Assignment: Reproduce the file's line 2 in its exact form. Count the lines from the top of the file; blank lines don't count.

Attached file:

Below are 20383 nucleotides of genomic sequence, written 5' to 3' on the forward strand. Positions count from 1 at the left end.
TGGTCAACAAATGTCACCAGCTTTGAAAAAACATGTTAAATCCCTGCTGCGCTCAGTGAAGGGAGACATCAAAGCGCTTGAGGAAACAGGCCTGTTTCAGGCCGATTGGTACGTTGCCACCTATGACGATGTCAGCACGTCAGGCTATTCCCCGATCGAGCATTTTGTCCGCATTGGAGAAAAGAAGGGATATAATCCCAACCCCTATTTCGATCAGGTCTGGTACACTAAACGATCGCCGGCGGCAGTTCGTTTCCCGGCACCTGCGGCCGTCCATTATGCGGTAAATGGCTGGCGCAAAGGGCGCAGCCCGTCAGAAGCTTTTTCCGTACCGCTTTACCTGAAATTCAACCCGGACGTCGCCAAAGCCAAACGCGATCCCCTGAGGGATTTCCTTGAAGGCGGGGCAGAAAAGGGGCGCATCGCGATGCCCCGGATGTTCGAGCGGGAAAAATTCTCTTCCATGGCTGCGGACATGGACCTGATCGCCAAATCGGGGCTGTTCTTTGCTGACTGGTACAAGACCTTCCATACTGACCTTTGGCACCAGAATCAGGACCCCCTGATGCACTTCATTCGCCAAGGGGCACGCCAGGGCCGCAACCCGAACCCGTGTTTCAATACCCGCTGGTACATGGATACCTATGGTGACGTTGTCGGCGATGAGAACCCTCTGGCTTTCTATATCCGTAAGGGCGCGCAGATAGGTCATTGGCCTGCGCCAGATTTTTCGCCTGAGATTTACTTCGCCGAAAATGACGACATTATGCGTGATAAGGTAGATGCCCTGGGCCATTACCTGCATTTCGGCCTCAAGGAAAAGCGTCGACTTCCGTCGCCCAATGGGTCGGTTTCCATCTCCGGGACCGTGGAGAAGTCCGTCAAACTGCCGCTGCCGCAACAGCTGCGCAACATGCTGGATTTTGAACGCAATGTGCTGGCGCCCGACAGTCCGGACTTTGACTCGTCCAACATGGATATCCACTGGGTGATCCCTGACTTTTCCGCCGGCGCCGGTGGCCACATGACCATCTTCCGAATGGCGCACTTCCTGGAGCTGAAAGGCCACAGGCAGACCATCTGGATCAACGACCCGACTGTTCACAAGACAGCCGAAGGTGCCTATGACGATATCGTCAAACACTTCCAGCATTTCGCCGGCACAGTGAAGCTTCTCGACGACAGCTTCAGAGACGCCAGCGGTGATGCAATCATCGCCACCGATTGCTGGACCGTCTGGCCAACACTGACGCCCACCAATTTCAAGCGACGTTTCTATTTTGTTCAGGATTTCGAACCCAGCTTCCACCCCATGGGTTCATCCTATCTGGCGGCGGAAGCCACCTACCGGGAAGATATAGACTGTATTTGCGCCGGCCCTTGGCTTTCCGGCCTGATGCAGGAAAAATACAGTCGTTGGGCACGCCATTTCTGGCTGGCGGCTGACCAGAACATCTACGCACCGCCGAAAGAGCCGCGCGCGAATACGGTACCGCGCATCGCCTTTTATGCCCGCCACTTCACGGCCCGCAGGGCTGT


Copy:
TGGTCAACAAATGTCACCAGCTTTGAAAAAACATGTTAAATCCCTGCTGCGCTCAGTGAAGGGAGACATCAAAGCGCTTGAGGAAACAGGCCTGTTTCAGGCCGATTGGTACGTTGCCACCTATGACGATGTCAGCACGTCAGGCTATTCCCCGATCGAGCATTTTGTCCGCATTGGAGAAAAGAAGGGATATAATCCCAACCCCTATTTCGATCAGGTCTGGTACACTAAACGATCGCCGGCGGCAGTTCGTTTCCCGGCACCTGCGGCCGTCCATTATGCGGTAAATGGCTGGCGCAAAGGGCGCAGCCCGTCAGAAGCTTTTTCCGTACCGCTTTACCTGAAATTCAACCCGGACGTCGCCAAAGCCAAACGCGATCCCCTGAGGGATTTCCTTGAAGGCGGGGCAGAAAAGGGGCGCATCGCGATGCCCCGGATGTTCGAGCGGGAAAAATTCTCTTCCATGGCTGCGGACATGGACCTGATCGCCAAATCGGGGCTGTTCTTTGCTGACTGGTACAAGACCTTCCATACTGACCTTTGGCACCAGAATCAGGACCCCCTGATGCACTTCATTCGCCAAGGGGCACGCCAGGGCCGCAACCCGAACCCGTGTTTCAATACCCGCTGGTACATGGATACCTATGGTGACGTTGTCGGCGATGAGAACCCTCTGGCTTTCTATATCCGTAAGGGCGCGCAGATAGGTCATTGGCCTGCGCCAGATTTTTCGCCTGAGATTTACTTCGCCGAAAATGACGACATTATGCGTGATAAGGTAGATGCCCTGGGCCATTACCTGCATTTCGGCCTCAAGGAAAAGCGTCGACTTCCGTCGCCCAATGGGTCGGTTTCCATCTCCGGGACCGTGGAGAAGTCCGTCAAACTGCCGCTGCCGCAACAGCTGCGCAACATGCTGGATTTTGAACGCAATGTGCTGGCGCCCGACAGTCCGGACTTTGACTCGTCCAACATGGATATCCACTGGGTGATCCCTGACTTTTCCGCCGGCGCCGGTGGCCACATGACCATCTTCCGAATGGCGCACTTCCTGGAGCTGAAAGGCCACAGGCAGACCATCTGGATCAACGACCCGACTGTTCACAAGACAGCCGAAGGTGCCTATGACGATATCGTCAAACACTTCCAGCATTTCGCCGGCACAGTGAAGCTTCTCGACGACAGCTTCAGAGACGCCAGCGGTGATGCAATCATCGCCACCGATTGCTGGACCGTCTGGCCAACACTGACGCCCACCAATTTCAAGCGACGTTTCTATTTTGTTCAGGATTTCGAACCCAGCTTCCACCCCATGGGTTCATCCTATCTGGCGGCGGAAGCCACCTACCGGGAAGATATAGACTGTATTTGCGCCGGCCCTTGGCTTTCCGGCCTGATGCAGGAAAAATACAGTCGTTGGGCACGCCATTTCTGGCTGGCGGCTGACCAGAACATCTACGCACCGCCGAAAGAGCCGCGCGCGAATACGGTACCGCGCATCGCCTTTTATGCCCGCCACTTCACGGCCCGCAGGGCTGT